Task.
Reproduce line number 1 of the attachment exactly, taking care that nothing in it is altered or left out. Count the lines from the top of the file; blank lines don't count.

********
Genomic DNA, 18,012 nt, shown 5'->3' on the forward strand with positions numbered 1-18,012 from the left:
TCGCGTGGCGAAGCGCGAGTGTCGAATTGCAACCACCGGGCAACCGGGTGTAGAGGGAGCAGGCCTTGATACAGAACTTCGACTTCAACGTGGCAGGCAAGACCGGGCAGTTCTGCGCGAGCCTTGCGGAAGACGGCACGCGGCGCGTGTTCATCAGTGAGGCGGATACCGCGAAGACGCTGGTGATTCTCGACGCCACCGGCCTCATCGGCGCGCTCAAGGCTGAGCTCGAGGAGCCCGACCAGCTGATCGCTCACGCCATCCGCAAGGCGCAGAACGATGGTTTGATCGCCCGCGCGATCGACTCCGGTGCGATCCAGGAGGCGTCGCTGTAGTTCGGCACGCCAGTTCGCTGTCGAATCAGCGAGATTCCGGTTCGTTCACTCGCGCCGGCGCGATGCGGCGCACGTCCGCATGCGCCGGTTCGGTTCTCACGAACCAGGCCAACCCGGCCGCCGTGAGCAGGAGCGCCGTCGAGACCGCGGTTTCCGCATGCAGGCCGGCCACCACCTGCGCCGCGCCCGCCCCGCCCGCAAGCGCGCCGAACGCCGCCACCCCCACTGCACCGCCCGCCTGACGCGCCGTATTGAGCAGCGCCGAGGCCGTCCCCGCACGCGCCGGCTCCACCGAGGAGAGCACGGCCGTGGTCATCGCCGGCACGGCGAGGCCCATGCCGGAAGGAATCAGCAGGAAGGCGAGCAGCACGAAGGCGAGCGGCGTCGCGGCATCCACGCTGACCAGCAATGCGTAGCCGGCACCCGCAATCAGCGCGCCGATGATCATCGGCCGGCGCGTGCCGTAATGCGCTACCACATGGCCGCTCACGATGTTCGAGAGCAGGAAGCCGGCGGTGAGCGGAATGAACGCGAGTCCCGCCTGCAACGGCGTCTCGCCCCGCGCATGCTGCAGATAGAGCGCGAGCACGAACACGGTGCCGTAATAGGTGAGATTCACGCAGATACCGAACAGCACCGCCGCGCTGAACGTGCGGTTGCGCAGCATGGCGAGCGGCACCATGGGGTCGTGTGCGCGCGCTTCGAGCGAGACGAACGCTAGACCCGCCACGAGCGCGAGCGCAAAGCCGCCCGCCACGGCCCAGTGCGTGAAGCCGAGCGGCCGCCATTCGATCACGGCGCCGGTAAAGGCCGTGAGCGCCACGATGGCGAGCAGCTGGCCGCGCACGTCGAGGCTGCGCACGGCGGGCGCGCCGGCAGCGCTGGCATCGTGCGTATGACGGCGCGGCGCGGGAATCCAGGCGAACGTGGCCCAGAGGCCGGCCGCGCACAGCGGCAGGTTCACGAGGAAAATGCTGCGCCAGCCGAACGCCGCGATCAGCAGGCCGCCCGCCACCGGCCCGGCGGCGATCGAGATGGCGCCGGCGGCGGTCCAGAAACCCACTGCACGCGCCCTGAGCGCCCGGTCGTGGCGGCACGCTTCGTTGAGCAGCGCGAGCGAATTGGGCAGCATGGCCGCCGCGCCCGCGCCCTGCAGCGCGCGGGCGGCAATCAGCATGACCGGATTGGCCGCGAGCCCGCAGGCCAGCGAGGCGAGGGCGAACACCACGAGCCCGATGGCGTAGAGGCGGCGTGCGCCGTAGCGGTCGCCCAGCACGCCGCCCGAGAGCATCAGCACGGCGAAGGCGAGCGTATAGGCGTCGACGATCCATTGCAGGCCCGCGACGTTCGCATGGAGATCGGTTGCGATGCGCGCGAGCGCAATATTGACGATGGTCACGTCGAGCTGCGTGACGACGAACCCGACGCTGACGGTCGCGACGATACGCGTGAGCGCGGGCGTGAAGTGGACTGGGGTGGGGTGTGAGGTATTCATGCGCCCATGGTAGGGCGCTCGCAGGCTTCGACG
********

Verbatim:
Genomic DNA, 18,012 nt, shown 5'->3' on the forward strand with positions numbered 1-18,012 from the left: